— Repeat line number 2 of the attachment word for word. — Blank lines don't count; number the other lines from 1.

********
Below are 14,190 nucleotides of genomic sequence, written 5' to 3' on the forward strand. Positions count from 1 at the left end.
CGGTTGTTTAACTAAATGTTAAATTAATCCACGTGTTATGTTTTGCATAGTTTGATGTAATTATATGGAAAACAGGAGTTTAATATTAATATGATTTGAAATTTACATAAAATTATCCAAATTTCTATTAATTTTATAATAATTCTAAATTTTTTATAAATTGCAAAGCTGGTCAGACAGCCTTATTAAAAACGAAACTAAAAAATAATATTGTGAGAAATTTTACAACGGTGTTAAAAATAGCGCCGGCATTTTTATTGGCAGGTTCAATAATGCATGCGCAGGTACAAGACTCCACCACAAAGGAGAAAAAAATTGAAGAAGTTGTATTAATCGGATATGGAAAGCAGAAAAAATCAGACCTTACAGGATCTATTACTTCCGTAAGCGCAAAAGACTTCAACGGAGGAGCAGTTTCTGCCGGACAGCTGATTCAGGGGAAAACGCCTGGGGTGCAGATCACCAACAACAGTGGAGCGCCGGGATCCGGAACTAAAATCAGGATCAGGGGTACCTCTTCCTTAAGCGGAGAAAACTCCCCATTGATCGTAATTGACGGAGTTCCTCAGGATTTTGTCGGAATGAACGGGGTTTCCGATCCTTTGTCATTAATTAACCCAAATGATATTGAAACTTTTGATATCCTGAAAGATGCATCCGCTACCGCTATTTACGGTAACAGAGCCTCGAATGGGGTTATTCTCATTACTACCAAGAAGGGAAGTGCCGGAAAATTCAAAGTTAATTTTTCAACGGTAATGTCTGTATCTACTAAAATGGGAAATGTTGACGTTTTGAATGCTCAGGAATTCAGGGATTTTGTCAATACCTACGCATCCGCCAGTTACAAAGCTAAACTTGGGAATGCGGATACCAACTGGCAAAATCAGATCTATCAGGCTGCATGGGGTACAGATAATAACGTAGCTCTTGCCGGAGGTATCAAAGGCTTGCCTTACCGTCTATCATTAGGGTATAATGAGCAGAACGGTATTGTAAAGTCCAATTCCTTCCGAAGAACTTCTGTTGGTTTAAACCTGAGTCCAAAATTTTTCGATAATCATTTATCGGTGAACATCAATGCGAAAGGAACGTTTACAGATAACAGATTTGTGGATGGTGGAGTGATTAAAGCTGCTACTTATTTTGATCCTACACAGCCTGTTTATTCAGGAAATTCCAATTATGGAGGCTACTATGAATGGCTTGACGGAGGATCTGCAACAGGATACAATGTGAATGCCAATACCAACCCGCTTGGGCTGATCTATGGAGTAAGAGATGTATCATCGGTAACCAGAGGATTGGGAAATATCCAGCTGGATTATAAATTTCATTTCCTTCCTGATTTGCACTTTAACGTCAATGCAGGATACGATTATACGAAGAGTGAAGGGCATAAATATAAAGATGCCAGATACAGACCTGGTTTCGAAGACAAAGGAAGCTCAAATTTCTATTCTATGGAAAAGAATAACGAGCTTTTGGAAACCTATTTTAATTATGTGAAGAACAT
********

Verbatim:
CGGTTGTTTAACTAAATGTTAAATTAATCCACGTGTTATGTTTTGCATAGTTTGATGTAATTATATGGAAAACAGGAGTTTAATATTAATATGATTTGAAATTTACATAAAATTATCCAAATTTCTATTAATTTTATAATAATTCTAAATTTTTTATAAATTGCAAAGCTGGTCAGACAGCCTTATTAAAAACGAAACTAAAAAATAATATTGTGAGAAATTTTACAACGGTGTTAAAAATAGCGCCGGCATTTTTATTGGCAGGTTCAATAATGCATGCGCAGGTACAAGACTCCACCACAAAGGAGAAAAAAATTGAAGAAGTTGTATTAATCGGATATGGAAAGCAGAAAAAATCAGACCTTACAGGATCTATTACTTCCGTAAGCGCAAAAGACTTCAACGGAGGAGCAGTTTCTGCCGGACAGCTGATTCAGGGGAAAACGCCTGGGGTGCAGATCACCAACAACAGTGGAGCGCCGGGATCCGGAACTAAAATCAGGATCAGGGGTACCTCTTCCTTAAGCGGAGAAAACTCCCCATTGATCGTAATTGACGGAGTTCCTCAGGATTTTGTCGGAATGAACGGGGTTTCCGATCCTTTGTCATTAATTAACCCAAATGATATTGAAACTTTTGATATCCTGAAAGATGCATCCGCTACCGCTATTTACGGTAACAGAGCCTCGAATGGGGTTATTCTCATTACTACCAAGAAGGGAAGTGCCGGAAAATTCAAAGTTAATTTTTCAACGGTAATGTCTGTATCTACTAAAATGGGAAATGTTGACGTTTTGAATGCTCAGGAATTCAGGGATTTTGTCAATACCTACGCATCCGCCAGTTACAAAGCTAAACTTGGGAATGCGGATACCAACTGGCAAAATCAGATCTATCAGGCTGCATGGGGTACAGATAATAACGTAGCTCTTGCCGGAGGTATCAAAGGCTTGCCTTACCGTCTATCATTAGGGTATAATGAGCAGAACGGTATTGTAAAGTCCAATTCCTTCCGAAGAACTTCTGTTGGTTTAAACCTGAGTCCAAAATTTTTCGATAATCATTTATCGGTGAACATCAATGCGAAAGGAACGTTTACAGATAACAGATTTGTGGATGGTGGAGTGATTAAAGCTGCTACTTATTTTGATCCTACACAGCCTGTTTATTCAGGAAATTCCAATTATGGAGGCTACTATGAATGGCTTGACGGAGGATCTGCAACAGGATACAATGTGAATGCCAATACCAACCCGCTTGGGCTGATCTATGGAGTAAGAGATGTATCATCGGTAACCAGAGGATTGGGAAATATCCAGCTGGATTATAAATTTCATTTCCTTCCTGATTTGCACTTTAACGTCAATGCAGGATACGATTATACGAAGAGTGAAGGGCATAAATATAAAGATGCCAGATACAGACCTGGTTTCGAAGACAAAGGAAGCTCAAATTTCTATTCTATGGAAAAGAATAACGAGCTTTTGGAAACCTATTTTAATTATGTGAAGAACAT